In light of its positive results, judges across the U.S. have been adopting the 24/7 sobriety approach. This week, under the leadership of Mayor Johnson and his team, a pilot of the programme will be launched in South London. Leaping the pond will come with some challenges, particularly around delivering sanctions swiftly within the constraints of British law, but local tailoring of innovations is always an essential part of making them spread.

In any event, with over one million alcohol-related assaults occurring nationally each year and many London boroughs being regularly marred by violence and disorder on weekend evenings, the time for new approaches to binge drinking criminal offenders has clearly arrived. The judges and probation officers who are undertaking this pilot should be applauded for refusing to accept the status quo.

Previously: Text messages after ER visit could reduce young adults’ binge drinking by more than 50 percent, Study shows legal drinking age of 21 saves lives and reduces health risks for young adults, Alcoholism: Not just a man’s problem and Stopping criminal men from drinking reduces domestic violence
Photo by Paul Downey

Addiction, Emergency Medicine, Public Health, Research, Technology

Text messages after ER visit could reduce young adults’ binge drinking by more than 50 percent

Text messages after ER visit could reduce young adults' binge drinking by more than 50 percent

Bar_texting_0701414Researchers have demonstrated that text message programs can, among other things, help diabetes patients better manage their condition, assist smokers in kicking their nicotine habit, and encourage expecting mothers to get flu shots.

Now new findings published in the Annals of Emergency Medicine show that text messages can also be an effective tool for reducing binge drinking among young adults whose hazardous alcohol use has resulted in an emergency room visit. During a 12-week study, 765 patients who were treated in the emergency room and screened positive for a history of hazardous drinking were divided into three groups. The first group received text messages prompting them to respond to drinking-related queries and received text messages in return offering feedback aimed at either strengthening their low-risk drinking plan or promoting reflection on their drinking plan or decision not to set a low-risk goal. Another group received only text queries about their drinking, and the remaining individuals received no text messages.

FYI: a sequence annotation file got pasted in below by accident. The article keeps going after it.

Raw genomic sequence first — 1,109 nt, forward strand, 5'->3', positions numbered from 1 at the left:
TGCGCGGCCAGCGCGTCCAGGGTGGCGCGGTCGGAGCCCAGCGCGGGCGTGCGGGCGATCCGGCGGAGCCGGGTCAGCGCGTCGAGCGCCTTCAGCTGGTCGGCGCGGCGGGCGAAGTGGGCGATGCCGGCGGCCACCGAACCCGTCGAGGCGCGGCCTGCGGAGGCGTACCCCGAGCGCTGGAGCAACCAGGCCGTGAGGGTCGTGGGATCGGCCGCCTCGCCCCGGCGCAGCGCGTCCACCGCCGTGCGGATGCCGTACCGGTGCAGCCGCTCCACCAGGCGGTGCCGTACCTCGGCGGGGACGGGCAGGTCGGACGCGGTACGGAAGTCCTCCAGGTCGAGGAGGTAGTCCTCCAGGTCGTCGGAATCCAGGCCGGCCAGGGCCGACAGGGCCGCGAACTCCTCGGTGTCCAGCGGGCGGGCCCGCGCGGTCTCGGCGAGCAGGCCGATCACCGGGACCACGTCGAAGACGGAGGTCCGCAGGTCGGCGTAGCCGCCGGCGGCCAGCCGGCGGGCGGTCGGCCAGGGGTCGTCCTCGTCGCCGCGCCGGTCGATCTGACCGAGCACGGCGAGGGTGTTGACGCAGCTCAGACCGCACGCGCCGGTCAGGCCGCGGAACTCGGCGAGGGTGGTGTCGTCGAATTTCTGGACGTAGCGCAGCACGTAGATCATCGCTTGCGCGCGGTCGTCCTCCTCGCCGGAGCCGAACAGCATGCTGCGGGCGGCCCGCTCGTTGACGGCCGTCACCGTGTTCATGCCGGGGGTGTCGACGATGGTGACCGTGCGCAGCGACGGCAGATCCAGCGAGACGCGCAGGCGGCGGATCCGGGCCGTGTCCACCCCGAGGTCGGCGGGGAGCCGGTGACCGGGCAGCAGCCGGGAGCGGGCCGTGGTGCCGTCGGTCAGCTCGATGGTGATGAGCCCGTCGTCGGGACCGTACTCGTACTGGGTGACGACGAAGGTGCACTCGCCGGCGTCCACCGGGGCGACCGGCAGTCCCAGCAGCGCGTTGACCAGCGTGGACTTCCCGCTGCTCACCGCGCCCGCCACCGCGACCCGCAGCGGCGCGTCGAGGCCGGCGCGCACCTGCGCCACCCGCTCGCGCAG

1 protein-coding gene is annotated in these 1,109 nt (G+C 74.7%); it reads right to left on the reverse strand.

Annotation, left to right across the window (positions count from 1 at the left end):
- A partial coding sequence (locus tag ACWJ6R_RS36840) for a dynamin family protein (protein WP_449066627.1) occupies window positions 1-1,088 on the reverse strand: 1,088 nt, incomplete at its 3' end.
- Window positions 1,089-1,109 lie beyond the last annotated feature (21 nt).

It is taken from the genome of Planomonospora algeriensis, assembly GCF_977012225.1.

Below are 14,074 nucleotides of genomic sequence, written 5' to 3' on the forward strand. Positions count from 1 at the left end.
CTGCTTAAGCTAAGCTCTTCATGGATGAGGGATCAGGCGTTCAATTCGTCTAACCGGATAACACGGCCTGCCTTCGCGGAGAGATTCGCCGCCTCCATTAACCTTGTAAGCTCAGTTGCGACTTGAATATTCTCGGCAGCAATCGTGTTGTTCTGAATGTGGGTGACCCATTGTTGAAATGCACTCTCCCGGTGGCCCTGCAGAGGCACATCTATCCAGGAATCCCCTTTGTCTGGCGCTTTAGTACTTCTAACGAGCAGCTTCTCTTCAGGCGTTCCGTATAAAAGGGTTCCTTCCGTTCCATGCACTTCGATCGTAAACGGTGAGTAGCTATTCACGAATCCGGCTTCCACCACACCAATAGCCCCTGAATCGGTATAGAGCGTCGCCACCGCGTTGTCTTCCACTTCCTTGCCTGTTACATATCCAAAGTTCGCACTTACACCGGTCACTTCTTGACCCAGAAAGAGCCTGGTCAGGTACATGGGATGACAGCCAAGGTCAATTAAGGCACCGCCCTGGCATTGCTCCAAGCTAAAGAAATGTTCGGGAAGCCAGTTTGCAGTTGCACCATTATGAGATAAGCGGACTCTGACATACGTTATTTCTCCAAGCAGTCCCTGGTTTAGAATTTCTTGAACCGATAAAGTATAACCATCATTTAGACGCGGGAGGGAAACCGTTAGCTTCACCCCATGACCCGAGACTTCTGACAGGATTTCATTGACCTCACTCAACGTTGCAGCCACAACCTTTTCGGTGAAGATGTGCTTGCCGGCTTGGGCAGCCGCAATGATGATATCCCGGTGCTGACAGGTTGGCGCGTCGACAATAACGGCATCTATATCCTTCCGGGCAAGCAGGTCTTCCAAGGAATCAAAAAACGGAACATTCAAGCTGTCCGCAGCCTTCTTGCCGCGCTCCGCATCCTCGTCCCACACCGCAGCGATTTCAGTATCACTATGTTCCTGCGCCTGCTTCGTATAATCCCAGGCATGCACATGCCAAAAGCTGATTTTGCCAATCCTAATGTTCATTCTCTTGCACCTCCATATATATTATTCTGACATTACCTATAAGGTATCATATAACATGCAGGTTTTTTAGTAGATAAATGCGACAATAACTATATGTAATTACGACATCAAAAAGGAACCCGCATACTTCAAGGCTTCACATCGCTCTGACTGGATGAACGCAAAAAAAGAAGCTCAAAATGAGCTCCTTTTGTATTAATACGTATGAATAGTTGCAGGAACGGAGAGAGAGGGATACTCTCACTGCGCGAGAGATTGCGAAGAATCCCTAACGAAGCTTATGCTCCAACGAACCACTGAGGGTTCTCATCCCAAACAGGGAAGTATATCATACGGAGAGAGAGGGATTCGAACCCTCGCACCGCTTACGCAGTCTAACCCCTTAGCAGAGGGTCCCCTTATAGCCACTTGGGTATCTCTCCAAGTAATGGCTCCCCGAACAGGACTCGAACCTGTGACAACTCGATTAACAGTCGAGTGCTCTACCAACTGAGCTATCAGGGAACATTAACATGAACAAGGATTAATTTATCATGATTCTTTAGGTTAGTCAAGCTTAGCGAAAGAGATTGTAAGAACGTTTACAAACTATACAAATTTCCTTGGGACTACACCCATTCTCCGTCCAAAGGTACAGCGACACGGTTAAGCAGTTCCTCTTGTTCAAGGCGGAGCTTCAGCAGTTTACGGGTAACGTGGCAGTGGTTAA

A story published today on PsychCentral reports on the researchers’ results:

The group receiving both text message queries and feedback decreased their self-reported binge drinking days by 51 percent and decreased the number of self-reported drinks per day by 31 percent.

The groups that received only text messages or no text messages increased the number of binge drinking days.

“Illicit drugs and opiates grab all the headlines, but alcohol remains the fourth leading cause of preventable death in the U.S.,” said [Brian Suffoletto, MD, assistant professor in the Department of Emergency Medicine at the University of Pittsburgh School of Medicine].

“If we can intervene in a meaningful way in the health and habits of people when they are young, we could make a real dent in that tragic statistic. Alcohol may bring them to the ER, but we can do our part to keep them from becoming repeat visitors,” [he added].

Previously: CDC explores potential of using smartphones to collect public health data, Could better alcohol screening during doctor visits reduce underage drinking?, Personality-based approach can reduce teen drinking and The costs of college binge drinking
Photo by Anders Adermark

Addiction, FDA, Health Policy, otolaryngology, Public Health

How e-cigarettes are sparking a new wave of tobacco marketing

e-cig tip - smallFollowing the FDA’s announcement earlier this spring that it would regulate the sale – but not marketing – of electronic cigarettes, debate has continued on the safety of using e-cigarettes and the ethics of advertising them.

In case you missed it, today’s New York Times delves into the issue and highlights how Big Tobacco is now rolling into the world of e-cigarettes, which writer Matt Richtel calls an “overnight sensation.” A subsidiary of Reynolds American plans to begin distributing its Vuse e-cigarette line nationwide on June 23 with a campaign that includes television ads (forbidden for cigarettes) in major markets, and other tobacco companies have similar entries in the works. Questions about the potentially far-reaching effects advertising of e-cigarettes, including promoting smoking tobacco and reaching child audiences, concern public-health advocates and other critics – and a U.S. Senate hearing is planned for Wednesday.

From the article:

Matthew L. Myers, [JD,] president of the Campaign for Tobacco-Free Kids, who is scheduled to testify at the Senate hearing, said the fact that the F.D.A. did not limit marketing allowed tobacco companies to return to the airwaves with ads that make e-cigarettes sexy, rebellious, glamorous — “exactly the same themes we saw work with kids in the U.S. for decades with cigarettes.”

In the absence of marketing regulation, “they will set the agenda,” Mr. Myers said of the tobacco companies. “They will drive the evolution of the product in a way that serves their interests and not public health, and that’s exactly what’s happening.”

Robert Jackler, MD, chair of otolaryngology at Stanford Medicine, is an expert on tobacco marketing who studies it through his center, the Stanford Research Into the Impact of Tobacco Advertising. Like Myers, he has vocalized his concerns about e-cigarettes and tobacco companies’ aggressive marketing tactics – especially those targeted toward teens – and you can hear more about his views and research in this recent podcast.